Does a physical activity referral scheme improve the physical activity among routine primary health care patients?

Scand J Med Sci Sports. 2009 Oct;19(5):627-36. doi: 10.1111/j.1600-0838.2008.00820.x. Epub 2008 Jul 8.


Physical activity referral (PAR) schemes or concepts occur in varying forms. Because few physical activity intervention studies have been carried out in routine health care settings, it is difficult to translate research findings into daily practice. The aim of this study was to analyze the effectiveness of a PAR scheme implemented in routine primary health care. The study did not include a control group and was based on the ordinary staff's work efforts and follow-up measures. During a 2-year period, 6300 PARs were issued. Effectiveness was measured by an increase in self-reported physical activity. Half of the patients reached reported increased physical activity both at 3 months (49%) and at 12 months (52%). The proportion of inactive patients decreased from 33% at baseline to 17% at 3 months and 20% at 12 months. The proportion of patients who were physically active on a regular basis increased from 22% at baseline to 33% at 3 months and 32% at 12 months. Neither the patient's age nor the profession of the prescriber was associated with differences in effectiveness. The patient's activity level at baseline, the type of physical activity as well as the reason for the prescription were associated with increased physical activity.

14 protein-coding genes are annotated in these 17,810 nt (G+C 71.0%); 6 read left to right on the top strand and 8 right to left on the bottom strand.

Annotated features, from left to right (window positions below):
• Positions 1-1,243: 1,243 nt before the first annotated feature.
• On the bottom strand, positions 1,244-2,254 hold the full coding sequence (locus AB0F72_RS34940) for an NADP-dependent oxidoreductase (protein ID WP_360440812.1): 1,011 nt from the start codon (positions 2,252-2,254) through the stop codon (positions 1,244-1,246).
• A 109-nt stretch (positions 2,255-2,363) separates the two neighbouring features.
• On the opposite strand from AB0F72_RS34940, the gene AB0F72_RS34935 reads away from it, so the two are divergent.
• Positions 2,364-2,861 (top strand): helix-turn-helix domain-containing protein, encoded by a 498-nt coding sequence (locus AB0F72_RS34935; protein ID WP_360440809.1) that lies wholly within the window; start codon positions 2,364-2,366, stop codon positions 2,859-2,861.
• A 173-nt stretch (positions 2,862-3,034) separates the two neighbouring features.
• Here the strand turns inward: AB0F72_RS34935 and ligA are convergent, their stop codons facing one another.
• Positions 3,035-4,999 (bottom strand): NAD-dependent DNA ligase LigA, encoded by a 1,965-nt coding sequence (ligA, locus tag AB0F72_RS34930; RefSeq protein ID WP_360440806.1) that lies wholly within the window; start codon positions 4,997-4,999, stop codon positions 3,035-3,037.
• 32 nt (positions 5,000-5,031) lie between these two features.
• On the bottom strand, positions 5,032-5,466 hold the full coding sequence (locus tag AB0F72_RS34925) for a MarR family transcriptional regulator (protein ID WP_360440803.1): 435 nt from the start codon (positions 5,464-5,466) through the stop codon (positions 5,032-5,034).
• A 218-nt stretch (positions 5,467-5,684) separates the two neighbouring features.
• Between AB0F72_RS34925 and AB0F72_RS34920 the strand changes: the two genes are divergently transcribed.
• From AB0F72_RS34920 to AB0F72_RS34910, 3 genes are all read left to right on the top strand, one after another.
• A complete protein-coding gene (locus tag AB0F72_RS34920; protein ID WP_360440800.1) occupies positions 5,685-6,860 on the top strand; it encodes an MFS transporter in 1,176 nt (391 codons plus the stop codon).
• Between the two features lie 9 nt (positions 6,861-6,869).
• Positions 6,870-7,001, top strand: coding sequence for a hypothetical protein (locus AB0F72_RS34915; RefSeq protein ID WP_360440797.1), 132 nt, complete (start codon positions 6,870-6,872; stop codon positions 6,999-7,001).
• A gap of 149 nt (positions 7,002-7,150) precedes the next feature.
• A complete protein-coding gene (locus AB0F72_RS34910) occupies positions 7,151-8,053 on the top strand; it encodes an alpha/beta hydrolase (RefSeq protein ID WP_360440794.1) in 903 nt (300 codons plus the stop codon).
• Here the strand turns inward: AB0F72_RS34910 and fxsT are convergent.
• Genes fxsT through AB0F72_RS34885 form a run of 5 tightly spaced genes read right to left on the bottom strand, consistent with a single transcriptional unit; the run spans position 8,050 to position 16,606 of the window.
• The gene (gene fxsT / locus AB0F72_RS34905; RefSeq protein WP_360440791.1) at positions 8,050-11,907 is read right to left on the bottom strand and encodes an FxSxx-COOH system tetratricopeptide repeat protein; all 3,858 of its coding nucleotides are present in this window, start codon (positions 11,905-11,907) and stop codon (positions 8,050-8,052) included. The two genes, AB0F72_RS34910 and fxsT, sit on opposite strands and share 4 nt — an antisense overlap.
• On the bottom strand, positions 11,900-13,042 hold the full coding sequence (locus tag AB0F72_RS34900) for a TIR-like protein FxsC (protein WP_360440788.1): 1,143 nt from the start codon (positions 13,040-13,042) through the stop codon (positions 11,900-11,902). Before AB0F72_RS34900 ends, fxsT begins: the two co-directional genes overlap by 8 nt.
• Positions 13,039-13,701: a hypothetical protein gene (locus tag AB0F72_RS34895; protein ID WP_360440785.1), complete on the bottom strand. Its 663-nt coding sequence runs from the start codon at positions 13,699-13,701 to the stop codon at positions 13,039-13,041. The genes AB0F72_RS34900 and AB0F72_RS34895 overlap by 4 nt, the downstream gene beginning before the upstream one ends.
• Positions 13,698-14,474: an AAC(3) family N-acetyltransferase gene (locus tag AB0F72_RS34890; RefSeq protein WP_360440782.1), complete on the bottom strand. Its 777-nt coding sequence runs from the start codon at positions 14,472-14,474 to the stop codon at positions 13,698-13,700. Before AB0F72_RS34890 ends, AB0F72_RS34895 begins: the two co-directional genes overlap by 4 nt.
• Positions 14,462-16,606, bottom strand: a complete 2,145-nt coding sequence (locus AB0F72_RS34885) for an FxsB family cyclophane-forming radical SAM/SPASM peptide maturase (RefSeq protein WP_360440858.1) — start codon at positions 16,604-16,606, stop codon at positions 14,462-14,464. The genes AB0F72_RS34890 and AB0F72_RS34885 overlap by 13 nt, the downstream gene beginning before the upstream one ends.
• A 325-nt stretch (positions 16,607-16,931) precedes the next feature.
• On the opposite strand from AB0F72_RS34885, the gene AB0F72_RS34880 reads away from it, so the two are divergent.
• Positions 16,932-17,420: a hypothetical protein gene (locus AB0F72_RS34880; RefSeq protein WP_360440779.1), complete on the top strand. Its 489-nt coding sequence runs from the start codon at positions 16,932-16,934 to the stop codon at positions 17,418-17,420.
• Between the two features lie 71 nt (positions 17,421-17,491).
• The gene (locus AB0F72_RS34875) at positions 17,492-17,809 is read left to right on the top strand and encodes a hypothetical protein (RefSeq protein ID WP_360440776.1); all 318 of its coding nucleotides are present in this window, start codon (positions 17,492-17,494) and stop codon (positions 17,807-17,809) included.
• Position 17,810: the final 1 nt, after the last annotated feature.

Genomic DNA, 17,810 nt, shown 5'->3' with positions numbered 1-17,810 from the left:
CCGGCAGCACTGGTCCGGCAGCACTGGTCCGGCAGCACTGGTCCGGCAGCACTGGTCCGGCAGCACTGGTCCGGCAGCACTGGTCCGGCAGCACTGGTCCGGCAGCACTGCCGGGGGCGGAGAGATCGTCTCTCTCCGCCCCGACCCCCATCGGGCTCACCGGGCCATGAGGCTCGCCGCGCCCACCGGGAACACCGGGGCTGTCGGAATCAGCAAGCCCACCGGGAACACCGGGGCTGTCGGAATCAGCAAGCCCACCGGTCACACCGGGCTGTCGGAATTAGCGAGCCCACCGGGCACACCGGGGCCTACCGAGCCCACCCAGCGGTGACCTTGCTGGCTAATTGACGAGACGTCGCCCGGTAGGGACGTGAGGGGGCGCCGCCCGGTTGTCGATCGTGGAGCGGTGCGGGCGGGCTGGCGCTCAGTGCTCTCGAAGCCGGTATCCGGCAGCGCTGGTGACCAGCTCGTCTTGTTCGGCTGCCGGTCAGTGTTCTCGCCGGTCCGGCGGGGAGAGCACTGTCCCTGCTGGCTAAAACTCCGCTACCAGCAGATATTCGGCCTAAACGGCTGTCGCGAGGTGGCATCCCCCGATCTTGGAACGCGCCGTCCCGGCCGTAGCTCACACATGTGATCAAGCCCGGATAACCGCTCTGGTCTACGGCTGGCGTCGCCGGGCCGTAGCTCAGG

Publication types

  • Research Support, Non-U.S. Gov't

MeSH terms

  • Adolescent
  • Adult
  • Aged
  • Child
  • Child, Preschool
  • Exercise*
  • Female
  • Health Education
  • Humans
  • Infant
  • Interviews as Topic
  • Male
  • Middle Aged
  • Odds Ratio
  • Outcome Assessment, Health Care
  • Primary Health Care*
  • Primary Prevention
  • Referral and Consultation*
  • Risk Reduction Behavior
  • Sweden
  • Young Adult